One of the very first things that I noticed about Smith-Schuster was how he never gave up on a play. Whether it was by running man-coverage corners downfield on run plays, trying his best to block, or working to get open on QB scrambles, he seemed to always give full-effort on every down. For example, in this play against Wisconsin, Smith-Schuster works all the way across the field on a dig route, navigating through multiple passing windows, before his QB rewards him with a reception on the opposite sideline. NFL coaches will certainly appreciate this type of work ethic:

On the negative side, Smith-Schuster could benefit from some extra time in the weight room. Specifically, he was susceptible to being rerouted on crossing routes and sometimes struggled to make contested catches in the short game after being bumped/pushed by aggressive corners. Moreover, although he showed decent technique and effort, he was often an ineffective blocker because he simply lacked the requisite strength to move defenders. This play against Arizona is just one example where Smith-Schuster’s lack of physicality leads to a negative result:

Overall, Smith-Schuster is a solid deep-threat receiver who can contribute to a team that needs help on the outside. He was very reliable on verticals down the sidelines and showed a consistent ability to beat press coverage. Although he could benefit from improving his strength and route-running versatility, he nevertheless has the potential to contribute on an NFL roster because of his knack for hauling in deep passes.

Projection: Early Day 3

Games Watched: at Washington (2016), at Arizona (2016), vs Penn State (2016), vs UCLA (2015), at Cal (2015), vs Wisconsin (2015)

Previous 2017 NFL Draft Player Profiles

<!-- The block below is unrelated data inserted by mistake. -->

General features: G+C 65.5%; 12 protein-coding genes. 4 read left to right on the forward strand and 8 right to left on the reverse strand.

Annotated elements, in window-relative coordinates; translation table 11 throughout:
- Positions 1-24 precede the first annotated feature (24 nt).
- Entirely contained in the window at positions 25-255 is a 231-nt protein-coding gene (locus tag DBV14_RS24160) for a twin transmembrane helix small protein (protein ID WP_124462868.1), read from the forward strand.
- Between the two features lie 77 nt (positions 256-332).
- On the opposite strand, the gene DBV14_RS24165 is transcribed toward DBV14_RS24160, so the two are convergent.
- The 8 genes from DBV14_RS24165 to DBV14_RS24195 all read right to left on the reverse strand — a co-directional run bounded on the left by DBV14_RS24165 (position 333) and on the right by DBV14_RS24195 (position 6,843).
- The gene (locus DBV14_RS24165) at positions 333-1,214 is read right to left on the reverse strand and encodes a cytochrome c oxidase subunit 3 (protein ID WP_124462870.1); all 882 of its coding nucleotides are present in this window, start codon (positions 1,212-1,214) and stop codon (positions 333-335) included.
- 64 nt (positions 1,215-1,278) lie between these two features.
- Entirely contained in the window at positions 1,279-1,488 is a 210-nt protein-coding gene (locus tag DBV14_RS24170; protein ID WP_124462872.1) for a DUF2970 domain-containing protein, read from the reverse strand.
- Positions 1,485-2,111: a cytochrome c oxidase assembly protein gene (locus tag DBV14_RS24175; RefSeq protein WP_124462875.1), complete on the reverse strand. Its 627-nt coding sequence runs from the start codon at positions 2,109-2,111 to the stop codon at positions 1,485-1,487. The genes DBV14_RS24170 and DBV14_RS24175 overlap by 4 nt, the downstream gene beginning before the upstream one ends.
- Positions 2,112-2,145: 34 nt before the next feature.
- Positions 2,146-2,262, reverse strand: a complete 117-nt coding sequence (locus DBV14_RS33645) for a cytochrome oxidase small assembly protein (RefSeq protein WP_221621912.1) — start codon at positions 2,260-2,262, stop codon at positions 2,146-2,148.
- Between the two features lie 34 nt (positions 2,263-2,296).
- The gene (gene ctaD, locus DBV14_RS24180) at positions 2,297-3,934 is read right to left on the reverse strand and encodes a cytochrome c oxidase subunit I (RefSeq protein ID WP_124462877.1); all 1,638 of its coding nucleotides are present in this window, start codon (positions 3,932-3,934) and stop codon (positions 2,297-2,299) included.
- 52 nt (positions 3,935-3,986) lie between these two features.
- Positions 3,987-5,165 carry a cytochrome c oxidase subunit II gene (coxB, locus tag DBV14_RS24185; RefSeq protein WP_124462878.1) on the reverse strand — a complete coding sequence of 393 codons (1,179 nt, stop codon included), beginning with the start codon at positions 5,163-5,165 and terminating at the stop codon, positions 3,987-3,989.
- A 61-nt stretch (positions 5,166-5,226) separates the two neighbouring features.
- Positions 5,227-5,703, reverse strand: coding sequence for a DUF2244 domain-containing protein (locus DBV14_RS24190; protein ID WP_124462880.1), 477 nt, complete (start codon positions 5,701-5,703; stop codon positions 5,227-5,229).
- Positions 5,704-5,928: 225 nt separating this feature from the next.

Deshaun Watson Haason Reddick Marshon Lattimore Corey Clement Tim Williams
Jourdan Lewis Takkarist McKinley Brad Kaaya Nathan Peterman O.J. Howard
Charles Harris Alvin Kamara Tyus Bowser David Njoku DeMarcus Walker
Chidobe Awuzie DeShone Kizer Marlon Mack Cameron Sutton Zach Cunningham
Corey Davis Carl Lawson Patrick Mahomes Kareem Hunt Evan Engram
Derek Rivers Ryan Anderson Joshua Dobbs Jordan Leggett Samaje Perine
Corn Elder Bucky Hodges James Conner Cooper Kupp Stanley Williams
Fred Ross Jamaal Williams George Kittle Ejuan Price Chris Wormley
Jeremy McNichols Joe Mathis Derek Barnett Amba Etta-Tawo Gareon Conley
Taco Charlton  Elijah McGuire Ryan Switzer Tanoh Kpassagnon Tre’Davious White
Brian Hill Matthew Dayes Donnel Pumphrey Josh Reynolds Nazair Jones
De’Veon Smith Davis Webb Obi Melifonwu TJ Watt John Ross
Jerod Evans Vince Biegel Josh Carraway Josh Malone Kevin King
Fadol Brown Chris Godwin Nate Gerry Jordan Willis Stacy Coley
Zay Jones Jimmie Gilbert Glen Antoine Tarell Basham Duke Riley
Rayshawn Jenkins Chad Kelly Trey Hendrickson Jeremy Sprinkle Joe Williams
D’Onta Foreman Carlos Watkins Damontae Kaze Wayne Gallman Willie Quinn
Xavier Woods Elijah Hood Malik McDowell Desmond King Solomon Thomas
Cordrea Tankersley Raekwon McMillan Josh Harvey-Clemons Christian McCaffrey Chris Carson
Montravius Adams Aaron Jones Mack Hollins Deatrich Wise Jr Adoree’ Jackson